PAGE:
Trade Commodity is owned by businessman Andrii Adamovskyi. In the past he was business partner of Oleksandr Hranovskyi, MP of Poroshenko’s Bloc, who, in his turn, was closely linked with another representative of the Presidential faction, Ihor Kononenko. The latter is the member of the business-trio Poroshenko-Kononenko-Hladkovskyi.
The Ministry of Defence also procures cargo vehicles from Hladkovskyi’s corporation. According to the NV sources, in 2015 defence order they stipulated procurement of 120 Bohdan cargo vehicles produced jointly with Belarus MAZ. The contract was worth 100 million UAH.
In the following years, the order grew to be 150 vehicles annually.
Bohdan-MAZ cargo vehicles are armoured at Kuznia on Rybalskyi plant, which happens to belong to Poroshenko and Kononenko.
When giving preference to Bohdan-MAZ vehicles, the Ministry of Defence rejected their Ukrainian counterpart, Kremenchuk KrAZ cargo vehicles which are 10% cheaper and have a five-year guarantee, unlike that of 2 years from Bohdan.
Dina Stehantseva, KrAZ press-secretary says that defence produce from their plant goes through a 2-year testing period before being supplied to the Ministry of Defence, at the company’s expense. Whereas the testing period for Bohdan-MAZ is a meagre two months. Besides, the Ukraine-Belarus production utilizes Russian spare parts.
In March Bohdan corporation reported that for the new supplies they would not use spare parts from Russia. However, the KrAZ people note that the new model proposed by Bohdan is a Belarus MAZ assembled in Ukraine and more expensive than the Ukrainian counterpart.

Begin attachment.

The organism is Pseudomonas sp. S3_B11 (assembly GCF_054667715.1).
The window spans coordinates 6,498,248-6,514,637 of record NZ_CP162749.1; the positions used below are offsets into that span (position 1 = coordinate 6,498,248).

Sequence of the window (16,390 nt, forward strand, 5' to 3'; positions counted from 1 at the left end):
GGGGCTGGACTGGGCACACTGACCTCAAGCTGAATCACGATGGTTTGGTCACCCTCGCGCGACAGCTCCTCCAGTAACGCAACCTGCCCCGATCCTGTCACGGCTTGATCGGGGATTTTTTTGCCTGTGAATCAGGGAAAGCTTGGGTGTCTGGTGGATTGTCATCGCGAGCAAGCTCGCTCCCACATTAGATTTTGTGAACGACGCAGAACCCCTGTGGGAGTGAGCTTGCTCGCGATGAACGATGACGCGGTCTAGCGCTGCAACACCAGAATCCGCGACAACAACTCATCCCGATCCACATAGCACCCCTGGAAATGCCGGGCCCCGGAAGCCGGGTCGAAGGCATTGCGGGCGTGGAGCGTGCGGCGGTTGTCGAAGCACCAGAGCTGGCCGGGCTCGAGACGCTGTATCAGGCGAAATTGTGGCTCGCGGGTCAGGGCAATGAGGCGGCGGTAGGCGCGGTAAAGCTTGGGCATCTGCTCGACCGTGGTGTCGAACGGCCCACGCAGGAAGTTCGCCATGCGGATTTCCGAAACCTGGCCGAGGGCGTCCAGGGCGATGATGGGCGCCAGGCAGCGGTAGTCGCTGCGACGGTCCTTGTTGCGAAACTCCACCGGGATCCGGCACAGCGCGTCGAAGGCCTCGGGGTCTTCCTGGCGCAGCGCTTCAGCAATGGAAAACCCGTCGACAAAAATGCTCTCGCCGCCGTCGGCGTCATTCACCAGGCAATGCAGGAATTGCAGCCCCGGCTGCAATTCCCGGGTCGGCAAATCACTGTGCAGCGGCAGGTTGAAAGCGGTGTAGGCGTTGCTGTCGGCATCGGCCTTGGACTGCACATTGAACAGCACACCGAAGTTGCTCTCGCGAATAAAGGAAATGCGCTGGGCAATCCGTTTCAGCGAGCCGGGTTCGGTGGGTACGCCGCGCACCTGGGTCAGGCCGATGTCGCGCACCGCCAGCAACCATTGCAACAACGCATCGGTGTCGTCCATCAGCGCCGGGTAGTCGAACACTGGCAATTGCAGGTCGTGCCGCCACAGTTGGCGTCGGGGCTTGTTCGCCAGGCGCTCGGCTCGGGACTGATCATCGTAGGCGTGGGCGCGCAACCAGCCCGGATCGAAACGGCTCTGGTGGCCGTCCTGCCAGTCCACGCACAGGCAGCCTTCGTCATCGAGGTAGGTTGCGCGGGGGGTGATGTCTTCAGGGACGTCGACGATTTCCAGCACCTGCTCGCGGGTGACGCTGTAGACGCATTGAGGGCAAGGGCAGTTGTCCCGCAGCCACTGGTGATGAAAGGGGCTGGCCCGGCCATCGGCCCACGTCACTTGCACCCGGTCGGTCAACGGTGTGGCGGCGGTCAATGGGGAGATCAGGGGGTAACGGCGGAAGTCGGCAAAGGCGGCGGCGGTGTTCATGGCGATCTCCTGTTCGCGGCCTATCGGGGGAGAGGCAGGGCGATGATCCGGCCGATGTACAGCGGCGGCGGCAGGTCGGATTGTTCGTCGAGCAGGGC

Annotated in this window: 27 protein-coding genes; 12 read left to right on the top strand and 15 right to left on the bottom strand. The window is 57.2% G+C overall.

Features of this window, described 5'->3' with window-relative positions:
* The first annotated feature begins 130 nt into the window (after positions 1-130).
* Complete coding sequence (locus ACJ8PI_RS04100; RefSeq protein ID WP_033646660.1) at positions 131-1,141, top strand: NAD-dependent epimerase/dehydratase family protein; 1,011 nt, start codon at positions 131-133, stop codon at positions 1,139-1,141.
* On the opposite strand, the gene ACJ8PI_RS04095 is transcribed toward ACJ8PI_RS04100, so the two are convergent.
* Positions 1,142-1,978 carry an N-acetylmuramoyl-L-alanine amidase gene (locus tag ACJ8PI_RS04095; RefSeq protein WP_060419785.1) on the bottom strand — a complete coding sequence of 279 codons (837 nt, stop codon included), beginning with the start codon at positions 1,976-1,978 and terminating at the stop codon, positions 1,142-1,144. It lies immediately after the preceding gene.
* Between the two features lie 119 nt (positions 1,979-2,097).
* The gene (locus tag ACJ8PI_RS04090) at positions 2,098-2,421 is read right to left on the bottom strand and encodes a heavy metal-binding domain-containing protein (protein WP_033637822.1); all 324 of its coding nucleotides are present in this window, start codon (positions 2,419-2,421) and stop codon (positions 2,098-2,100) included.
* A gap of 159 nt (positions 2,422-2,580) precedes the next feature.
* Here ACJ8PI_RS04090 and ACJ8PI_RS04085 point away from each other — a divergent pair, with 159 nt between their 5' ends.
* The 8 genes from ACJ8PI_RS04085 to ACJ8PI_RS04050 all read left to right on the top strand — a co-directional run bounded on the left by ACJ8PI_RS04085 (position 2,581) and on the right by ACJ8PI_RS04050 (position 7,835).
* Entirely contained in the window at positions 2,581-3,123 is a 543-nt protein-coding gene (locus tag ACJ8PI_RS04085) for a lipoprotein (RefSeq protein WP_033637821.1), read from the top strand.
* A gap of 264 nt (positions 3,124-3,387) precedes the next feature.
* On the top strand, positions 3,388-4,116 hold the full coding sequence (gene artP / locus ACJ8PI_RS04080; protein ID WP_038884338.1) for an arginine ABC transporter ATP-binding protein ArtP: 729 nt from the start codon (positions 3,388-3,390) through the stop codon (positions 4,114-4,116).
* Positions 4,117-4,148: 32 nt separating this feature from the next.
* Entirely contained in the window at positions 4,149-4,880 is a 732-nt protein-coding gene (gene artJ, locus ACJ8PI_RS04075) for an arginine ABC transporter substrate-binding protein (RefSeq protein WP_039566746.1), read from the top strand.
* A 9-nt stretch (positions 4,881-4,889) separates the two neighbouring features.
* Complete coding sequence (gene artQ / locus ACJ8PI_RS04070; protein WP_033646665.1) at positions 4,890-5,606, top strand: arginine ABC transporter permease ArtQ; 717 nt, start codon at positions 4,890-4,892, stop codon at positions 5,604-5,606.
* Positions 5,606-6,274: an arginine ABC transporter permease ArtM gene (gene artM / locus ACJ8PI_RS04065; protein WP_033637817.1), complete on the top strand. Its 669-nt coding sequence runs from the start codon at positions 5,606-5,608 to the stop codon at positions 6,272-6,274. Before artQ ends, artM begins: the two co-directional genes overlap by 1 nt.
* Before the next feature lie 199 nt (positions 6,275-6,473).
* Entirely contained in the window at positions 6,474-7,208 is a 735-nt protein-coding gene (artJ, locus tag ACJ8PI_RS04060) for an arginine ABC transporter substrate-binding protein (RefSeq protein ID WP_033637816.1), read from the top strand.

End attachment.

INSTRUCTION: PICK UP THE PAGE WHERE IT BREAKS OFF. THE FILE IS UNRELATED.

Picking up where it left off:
Hladkovskyi, when asked about whether he sees any conflict of interest, since he both owns Bohdan Corporation and occupies high position in the Defence sector, deputy head of the NSDC said: “Just look at American top-level politicians, practically all of them own some companies”.
The official adds that he has given Bohdan over to the assets managing company as far back as 2014. However, when talking to the NV, Hladkovskyi did not manage to remember the name of the company. Just said that Bohdan is doing very poorly indeed.
Military secret which is not a secret
Redundant secrecy in the military field — this a key source of dubious deals and corruption in the army orders sphere in Ukraine, according to Denys Vasyliev, expert on the defence reforms of the Reanimation Package of Reforms.
It is not a secret even for foreigners anymore.
The Government Defence Anticorruption Index made by London’s Office of Transparency International to monitor corruption in the defence sector puts Ukraine into group D. The “cleanest” countries are group A, the most shady ones are group F. Anyone knowing the Latin alphabet can guess that Ukraine is far from the ideal point.
To improve the current state of affairs, Olena Tregub, Secretary General of the Independent Defence Anti-Corruption Committee (NAKO), does not propose to put people in prisons. She believes, it is enough to change entirely the approach to the state defence contracts by making them more transparent and accountable to the general public. Allegedly, there is no need of labelling everything as classified, — it is possible to procure most of the conventional weapons at public tenders without damage to the state defence capacity.
Besides, an audit of UkrOboronProm should be held, adds Tregub.
In February 2018, this state corporation was well inoculated against non-transparency — Anthony Tether, former head of the US Defence Advanced Research Projects Agency (DARPA) was appointed member of its Supervisory Board. It is not enough though.
Vasyliev concludes that as the defence expenses grow, the need for more efficient use of the allocated funds grows as well. Otherwise, not only the state budget will incur losses, but also the actual state’s defence capacity.